Film As Metaphor: Taking Back the Potential of the Medium

Humans are a complicated species. We seem to be so obsessed with advanced alien beings coming to Earth, but I think that maybe we are the advanced alien beings, and we’re just looking at things from the wrong side. We don’t have flying spaceships yet, but we have unlimited instant access to every bit of information humanity has ever discovered. We haven’t solved every mystery of medicine and biology, but we can communicate with each other in milliseconds by making a reference to a reference to a joke on a TV show that is based on a book, and actually understand it. Even those shortcomings we have are becoming less short. Every day we learn something new about technology or politics or media or nature. If anything, the aliens are going to be the ones struggling to keep up.

Two things however, have stuck out to me through the rapid whirlwind of human progression: empathy, and storytelling. Both are essential to the other. Both are responsible for pretty much every aspect of humanity’s survival thus far, minus maybe the ability to eat pretty much anything. From mushrooms, both garden variety to hallucinogenic, to McDonalds to strange insects, if it can go in our mouths, it can go out our asses. Yucky, but true.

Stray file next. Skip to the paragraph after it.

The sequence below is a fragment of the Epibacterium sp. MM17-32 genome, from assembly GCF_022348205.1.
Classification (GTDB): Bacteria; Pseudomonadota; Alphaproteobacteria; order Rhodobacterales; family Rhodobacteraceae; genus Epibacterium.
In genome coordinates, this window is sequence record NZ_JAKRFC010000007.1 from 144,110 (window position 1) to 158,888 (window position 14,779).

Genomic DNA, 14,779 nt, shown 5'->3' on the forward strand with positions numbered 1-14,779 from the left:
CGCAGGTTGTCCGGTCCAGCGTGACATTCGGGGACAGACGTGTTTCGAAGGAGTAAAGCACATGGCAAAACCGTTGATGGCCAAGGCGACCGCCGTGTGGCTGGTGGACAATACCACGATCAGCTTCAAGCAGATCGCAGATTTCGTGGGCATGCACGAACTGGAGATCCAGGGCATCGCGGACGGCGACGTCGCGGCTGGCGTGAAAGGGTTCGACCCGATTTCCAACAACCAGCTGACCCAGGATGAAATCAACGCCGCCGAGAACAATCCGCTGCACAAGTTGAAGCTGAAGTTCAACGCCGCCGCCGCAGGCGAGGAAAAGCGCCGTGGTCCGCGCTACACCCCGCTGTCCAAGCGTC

Besides that though, storytelling is central to what we are about as a species. We talk to each other all the time. Even those of us who don’t get out much find ways of consuming stories on a regular basis. We read, we watch Netflix, we dream and inhabit fantasy worlds, we play video games, we talk to our pets. Everything we do is steeped in our ability to tell stories, and our ability to empathize. Want to get anything you want? Learn how to make someone feel sorry for you, or understand your position, or step into your shoes. Empathy is so powerful that you can watch a series of photographs flashing before your eyes and then genuinely feel pain when your favourite character dies.